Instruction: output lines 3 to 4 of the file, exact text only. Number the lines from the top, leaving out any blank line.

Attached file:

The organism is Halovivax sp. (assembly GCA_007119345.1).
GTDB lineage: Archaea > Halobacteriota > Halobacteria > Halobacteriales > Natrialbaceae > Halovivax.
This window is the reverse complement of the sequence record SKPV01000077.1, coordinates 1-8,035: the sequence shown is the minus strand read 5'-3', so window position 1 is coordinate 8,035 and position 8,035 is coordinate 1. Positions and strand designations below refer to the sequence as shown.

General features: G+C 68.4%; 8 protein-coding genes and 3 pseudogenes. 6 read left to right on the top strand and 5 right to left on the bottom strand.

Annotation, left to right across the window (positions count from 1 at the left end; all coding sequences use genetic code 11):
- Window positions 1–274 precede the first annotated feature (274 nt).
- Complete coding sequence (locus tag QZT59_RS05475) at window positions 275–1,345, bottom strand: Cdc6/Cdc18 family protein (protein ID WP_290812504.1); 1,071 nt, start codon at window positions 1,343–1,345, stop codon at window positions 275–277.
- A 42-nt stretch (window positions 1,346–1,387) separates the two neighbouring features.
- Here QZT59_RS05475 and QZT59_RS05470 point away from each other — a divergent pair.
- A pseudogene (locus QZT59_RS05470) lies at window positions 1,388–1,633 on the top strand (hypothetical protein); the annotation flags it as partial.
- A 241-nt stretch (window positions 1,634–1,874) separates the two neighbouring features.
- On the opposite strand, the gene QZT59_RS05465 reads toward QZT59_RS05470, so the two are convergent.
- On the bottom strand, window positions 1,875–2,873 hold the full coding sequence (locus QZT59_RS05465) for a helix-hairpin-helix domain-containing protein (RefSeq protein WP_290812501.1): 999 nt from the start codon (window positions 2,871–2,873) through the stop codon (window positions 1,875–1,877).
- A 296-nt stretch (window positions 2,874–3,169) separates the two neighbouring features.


This window is the reverse complement of the sequence record SKPV01000077.1, coordinates 1-8,035: the sequence shown is the minus strand read 5'-3', so window position 1 is coordinate 8,035 and position 8,035 is coordinate 1. Positions and strand designations below refer to the sequence as shown.

General features: G+C 68.4%; 8 protein-coding genes and 3 pseudogenes. 6 read left to right on the top strand and 5 right to left on the bottom strand.